Sana always figured that the hardest thing would be to tell people that she wants to date a girl, but as she quickly learns, telling the truth is easy… what comes after it, though, is a whole lot more complicated.

Some of my favorite lines from the movie:

  • With a face like your favorite love song and a body like fireworks on the fourth of july
  • People think they’re unique, but they’re really stereotypes. It’s just the way they are. They want to be in a group and they’ll sacrifice their individuality to fit in.
  • From Sana’s mom: I can want all kinds of things for you, but I only know that you can do your best. I am teaching you to see the world the way it is, not the way you want it to be. That’s my job.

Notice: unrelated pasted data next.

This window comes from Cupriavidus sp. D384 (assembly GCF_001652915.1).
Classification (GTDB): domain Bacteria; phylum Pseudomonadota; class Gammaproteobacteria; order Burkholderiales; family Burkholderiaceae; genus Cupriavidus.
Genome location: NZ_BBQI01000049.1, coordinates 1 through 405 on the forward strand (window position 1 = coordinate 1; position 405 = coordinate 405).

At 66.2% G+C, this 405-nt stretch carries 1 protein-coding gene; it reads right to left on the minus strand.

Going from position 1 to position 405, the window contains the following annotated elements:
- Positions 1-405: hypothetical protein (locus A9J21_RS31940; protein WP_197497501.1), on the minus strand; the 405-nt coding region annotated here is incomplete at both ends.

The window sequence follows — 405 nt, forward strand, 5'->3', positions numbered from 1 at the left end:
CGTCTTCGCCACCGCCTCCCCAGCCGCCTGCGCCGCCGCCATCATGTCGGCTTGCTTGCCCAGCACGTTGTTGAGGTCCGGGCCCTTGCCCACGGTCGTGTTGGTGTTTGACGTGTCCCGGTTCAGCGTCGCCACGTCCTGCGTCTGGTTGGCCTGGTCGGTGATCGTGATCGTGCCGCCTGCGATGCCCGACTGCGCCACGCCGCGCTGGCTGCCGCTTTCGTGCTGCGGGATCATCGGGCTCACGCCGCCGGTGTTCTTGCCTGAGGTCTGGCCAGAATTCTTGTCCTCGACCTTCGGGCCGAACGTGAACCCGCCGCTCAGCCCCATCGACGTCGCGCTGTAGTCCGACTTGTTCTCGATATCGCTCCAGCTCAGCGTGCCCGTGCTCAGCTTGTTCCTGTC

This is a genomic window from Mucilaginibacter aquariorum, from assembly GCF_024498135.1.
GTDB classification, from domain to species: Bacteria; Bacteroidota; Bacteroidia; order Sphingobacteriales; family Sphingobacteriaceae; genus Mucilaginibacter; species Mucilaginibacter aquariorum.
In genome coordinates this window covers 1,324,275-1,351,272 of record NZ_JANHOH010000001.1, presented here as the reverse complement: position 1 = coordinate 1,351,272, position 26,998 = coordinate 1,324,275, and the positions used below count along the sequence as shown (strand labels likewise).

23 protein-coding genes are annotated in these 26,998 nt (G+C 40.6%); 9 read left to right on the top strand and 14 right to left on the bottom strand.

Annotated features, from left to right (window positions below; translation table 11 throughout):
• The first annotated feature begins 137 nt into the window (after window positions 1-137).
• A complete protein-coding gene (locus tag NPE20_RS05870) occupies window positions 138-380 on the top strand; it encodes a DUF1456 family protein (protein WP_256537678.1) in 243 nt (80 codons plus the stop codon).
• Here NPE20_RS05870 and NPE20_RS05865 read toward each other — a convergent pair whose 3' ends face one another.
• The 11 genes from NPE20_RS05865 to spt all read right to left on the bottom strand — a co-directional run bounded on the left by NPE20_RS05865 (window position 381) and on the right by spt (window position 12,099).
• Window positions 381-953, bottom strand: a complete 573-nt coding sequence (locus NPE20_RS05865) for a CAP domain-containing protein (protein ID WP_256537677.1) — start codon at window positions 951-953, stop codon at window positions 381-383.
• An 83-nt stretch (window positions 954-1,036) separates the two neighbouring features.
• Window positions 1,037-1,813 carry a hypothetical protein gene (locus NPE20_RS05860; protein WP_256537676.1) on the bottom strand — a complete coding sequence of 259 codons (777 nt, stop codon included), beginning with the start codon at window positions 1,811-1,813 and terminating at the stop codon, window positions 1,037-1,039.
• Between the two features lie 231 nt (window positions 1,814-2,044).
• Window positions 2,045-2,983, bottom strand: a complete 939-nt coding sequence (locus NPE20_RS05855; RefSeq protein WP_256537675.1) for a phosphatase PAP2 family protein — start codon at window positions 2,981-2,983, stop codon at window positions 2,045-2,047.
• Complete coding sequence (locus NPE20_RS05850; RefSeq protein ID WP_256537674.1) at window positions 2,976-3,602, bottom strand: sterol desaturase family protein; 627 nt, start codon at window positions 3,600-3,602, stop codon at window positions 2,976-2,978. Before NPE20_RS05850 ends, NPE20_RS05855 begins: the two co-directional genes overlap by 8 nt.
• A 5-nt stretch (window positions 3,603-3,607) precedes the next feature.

• Everyone – even an ugly oyster – has the power and beauty inside. But sometimes they keep it a secret. and sometimes it takes patience to find it.
  • If you’re nobody together with someone, doesn’t that make you a somebody? At least to each other? that can’t be bad right?
  • While I stand there with my heart bang-bang-booming like a bass drum.
  • Feeling like I’m going to levitate and float away in a pink cotton candy cloud.
  • Find your stride. Find a good pace and stick with it.
  • Anything for you, doll.
  • Because the reality is that life can be hard, and awful and sometimes all you can do is keep working at it. But there’s hope. There’s a future together.
  • GAMAN – it’s about stepping up and choosing which hardship you endure. And enduring it with grace because of something important, like honor or family or something important.
  • My heart is her home. ❤

One,  I can never understand how sana’s mom can endure that pain everyday. If you are looking for a light read that also tackles racism, judgement and stereotyping and love from all sorts of gender.